Saturday, December 25, 2010


This movie was cool. Nothing to do with this blog tho..

As I type this out I am listening to Vince Guaraldi's jazz soundtrack to "A Charlie Brown Christmas".     As we come to the holidays and the close of another year I have been reflecting a lot lately on life and my family, most of which has passed away. Instead of sadness I am definitely on the side of the warm and fuzzies tonight. I'm where I'm supposed to be at this exact moment in time. A place where people love me and appreciate my friendship. I'm glad that the people I choose to surround myself with in life don't care about the commercialized, pissing contest that the holidays can be to some. Although I am not fully pleased with my station in life, it's all about the journey and at least I know I'm not alone on this road. A wise man once said “it's not where ya from it's where you're in the mentals”. Or to put it another way: I will “fake it `til I make it” which has become my motto of late. In this spirit I'd like to share my favorite holiday memory of all time: The Sears Wishbook!

Not the idea of famous Sears catalog of gifts or the idea of getting any of them at all. But something else a little more innocent and special from my childhood. Growing up in a semi-serious Jewish family as a child meant Chanukah was our primary concern. But my parents being less conservative than most knew we didn't have many friends of Hebraic (editors note: Keefbonics) descent so they incorporated some Christmas spirit into out lives with stockings, a small tree (my dad called it a burning bush of fiyah) and gifts. Even though times were tough and means were meager we always got a few gifts for Chanukah and some kind of small gift for Christmas so we wouldn't feel “left out” We also got chocolate bunnies at Easter even though it often conflicted with Passover. There isn't a deep meaning to this part except that I think it was cool my parents were concerned with our feelings and tried to spread the love around to multiple holidays so we would feel less weird.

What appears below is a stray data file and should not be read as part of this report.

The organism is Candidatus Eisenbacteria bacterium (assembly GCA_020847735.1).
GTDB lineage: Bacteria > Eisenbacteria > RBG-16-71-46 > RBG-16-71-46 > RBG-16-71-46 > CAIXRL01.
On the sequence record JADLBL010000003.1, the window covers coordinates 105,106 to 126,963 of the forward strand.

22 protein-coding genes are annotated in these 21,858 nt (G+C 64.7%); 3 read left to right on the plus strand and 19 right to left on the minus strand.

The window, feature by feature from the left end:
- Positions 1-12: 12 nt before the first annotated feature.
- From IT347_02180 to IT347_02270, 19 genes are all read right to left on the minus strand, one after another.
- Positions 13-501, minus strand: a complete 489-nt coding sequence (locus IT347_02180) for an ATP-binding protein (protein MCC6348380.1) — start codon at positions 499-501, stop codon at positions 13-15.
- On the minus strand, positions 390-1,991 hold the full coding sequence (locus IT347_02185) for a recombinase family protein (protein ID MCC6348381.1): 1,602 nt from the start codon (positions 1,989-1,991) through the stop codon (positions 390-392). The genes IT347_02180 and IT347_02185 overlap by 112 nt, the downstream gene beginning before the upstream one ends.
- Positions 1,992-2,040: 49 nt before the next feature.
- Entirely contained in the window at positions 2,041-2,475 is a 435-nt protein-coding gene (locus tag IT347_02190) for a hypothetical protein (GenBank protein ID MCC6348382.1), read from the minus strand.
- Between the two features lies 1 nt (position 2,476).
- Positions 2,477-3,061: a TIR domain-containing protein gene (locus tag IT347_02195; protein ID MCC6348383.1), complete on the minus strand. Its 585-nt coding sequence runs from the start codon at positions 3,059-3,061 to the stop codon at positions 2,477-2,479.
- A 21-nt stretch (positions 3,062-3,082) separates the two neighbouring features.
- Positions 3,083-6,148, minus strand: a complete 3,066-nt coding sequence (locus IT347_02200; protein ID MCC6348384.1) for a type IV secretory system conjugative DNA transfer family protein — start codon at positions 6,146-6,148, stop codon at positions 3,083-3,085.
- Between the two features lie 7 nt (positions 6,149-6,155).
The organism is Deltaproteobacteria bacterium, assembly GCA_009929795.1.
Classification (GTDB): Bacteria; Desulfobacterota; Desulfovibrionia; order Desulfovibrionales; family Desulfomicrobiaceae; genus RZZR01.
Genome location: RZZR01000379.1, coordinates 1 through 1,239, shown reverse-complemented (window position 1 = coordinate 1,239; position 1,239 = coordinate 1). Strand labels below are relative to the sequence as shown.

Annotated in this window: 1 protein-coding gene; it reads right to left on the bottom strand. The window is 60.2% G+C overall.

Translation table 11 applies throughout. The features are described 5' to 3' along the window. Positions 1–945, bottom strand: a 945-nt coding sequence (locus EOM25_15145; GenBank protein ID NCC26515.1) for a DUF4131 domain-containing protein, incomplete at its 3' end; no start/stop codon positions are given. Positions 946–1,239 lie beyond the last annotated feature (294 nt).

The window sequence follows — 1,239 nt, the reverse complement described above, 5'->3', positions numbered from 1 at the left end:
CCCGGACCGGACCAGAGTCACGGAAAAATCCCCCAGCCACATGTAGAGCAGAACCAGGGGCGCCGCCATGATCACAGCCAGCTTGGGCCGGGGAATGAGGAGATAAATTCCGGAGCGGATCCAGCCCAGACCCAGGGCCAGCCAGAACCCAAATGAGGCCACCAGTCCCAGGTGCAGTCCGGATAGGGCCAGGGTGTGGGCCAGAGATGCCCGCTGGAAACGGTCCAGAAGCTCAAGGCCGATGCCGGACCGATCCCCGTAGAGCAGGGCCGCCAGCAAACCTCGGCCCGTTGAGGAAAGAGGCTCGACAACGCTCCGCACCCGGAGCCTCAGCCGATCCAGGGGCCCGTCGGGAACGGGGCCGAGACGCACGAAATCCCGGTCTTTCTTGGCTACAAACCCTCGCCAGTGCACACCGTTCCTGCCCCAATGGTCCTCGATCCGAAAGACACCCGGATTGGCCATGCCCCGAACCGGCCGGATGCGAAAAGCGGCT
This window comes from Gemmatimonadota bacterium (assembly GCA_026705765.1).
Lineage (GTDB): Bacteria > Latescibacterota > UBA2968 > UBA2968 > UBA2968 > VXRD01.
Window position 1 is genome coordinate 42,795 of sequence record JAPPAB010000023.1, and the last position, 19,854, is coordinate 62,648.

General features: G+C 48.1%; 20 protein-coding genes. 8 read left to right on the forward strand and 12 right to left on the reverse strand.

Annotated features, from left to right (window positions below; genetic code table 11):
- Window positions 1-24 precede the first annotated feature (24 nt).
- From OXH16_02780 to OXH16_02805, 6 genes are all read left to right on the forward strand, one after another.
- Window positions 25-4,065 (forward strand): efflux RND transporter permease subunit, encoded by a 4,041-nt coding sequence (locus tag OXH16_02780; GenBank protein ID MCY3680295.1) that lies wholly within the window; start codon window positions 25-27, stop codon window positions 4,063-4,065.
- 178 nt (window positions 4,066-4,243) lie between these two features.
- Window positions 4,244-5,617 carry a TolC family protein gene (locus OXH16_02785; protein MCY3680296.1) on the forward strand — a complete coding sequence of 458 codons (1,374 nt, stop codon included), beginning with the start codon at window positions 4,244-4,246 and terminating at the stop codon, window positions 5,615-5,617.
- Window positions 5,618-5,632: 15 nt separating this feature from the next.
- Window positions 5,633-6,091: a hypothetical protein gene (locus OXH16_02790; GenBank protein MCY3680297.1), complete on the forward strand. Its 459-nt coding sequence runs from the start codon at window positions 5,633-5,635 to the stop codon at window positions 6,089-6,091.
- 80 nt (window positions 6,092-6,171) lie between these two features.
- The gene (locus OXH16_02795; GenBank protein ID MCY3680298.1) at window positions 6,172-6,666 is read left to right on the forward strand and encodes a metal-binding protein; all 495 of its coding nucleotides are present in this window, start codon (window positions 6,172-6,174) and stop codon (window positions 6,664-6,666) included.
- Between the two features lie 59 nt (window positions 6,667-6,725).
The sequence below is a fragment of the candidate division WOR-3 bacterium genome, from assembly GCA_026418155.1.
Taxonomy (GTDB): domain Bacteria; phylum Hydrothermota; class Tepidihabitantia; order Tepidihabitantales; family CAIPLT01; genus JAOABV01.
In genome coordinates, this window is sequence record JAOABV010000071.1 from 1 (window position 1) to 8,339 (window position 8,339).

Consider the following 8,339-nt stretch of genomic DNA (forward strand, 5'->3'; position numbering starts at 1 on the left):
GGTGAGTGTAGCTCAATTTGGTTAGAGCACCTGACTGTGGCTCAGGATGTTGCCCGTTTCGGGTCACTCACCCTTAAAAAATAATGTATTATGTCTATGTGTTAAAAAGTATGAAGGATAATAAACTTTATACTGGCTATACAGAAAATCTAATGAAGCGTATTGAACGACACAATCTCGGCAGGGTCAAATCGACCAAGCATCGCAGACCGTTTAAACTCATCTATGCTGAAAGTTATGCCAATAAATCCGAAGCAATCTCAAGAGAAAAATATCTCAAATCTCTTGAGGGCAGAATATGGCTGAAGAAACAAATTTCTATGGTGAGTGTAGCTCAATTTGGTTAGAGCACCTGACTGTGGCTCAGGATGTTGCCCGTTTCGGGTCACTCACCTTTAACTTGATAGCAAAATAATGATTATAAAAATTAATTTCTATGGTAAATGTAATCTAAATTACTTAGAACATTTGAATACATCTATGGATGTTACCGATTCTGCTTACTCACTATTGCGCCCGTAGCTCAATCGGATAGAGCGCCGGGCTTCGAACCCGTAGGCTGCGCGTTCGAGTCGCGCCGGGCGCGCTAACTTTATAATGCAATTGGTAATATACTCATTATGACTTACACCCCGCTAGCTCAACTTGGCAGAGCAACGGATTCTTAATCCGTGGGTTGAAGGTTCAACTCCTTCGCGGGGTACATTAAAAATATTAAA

We had this electric Menorah growing up.
One year for no good reason it burst into flames. 
My second favorite holiday memory is really a collection of memories. Since most of my friends celebrated Christmas, Christmas day for little Keefy meant getting to play with his friends toys when he didn't have anything especially awesome to share (like underwear or homemade mittens and hats with pom-poms on the top like South Park). My best friends from childhood are still my best friends today thirty plus years later so Jesse, Danny, Anita and Damien and your families- thank you for always including me in your festivities and making me feel welcomed and loved. It still means a lot to me to this day that your good fortune was also made to feel like mine. No one ever flaunted what they had- it was always “look at this cool thing we can both play with!”. I was a lucky kid then and a lucky grown up dude now.
Anita, Me, Jesse and Danny at Jesse's wedding in 2005.

Sears started putting out a holiday catalog back in 1933 and it made an indelible mark on popular culture and my life too. I recall the mailman knocking on our door to hand deliver the book because at 700-800 pages it wasn't fitting in our tiny mailbox. Every member of my house was vying to see it first. My father like to look at tools. My oldest brother liked to look at instruments and stereos. My middle brother just like to thumb through and look at the colorful pictures. My mother liked to look at clothes for the kids. Like most children, I liked the toys and games. Especially the original 11 Inch G.I. Joes, Lionel Trains and Star Wars toys once the movie came out and got big.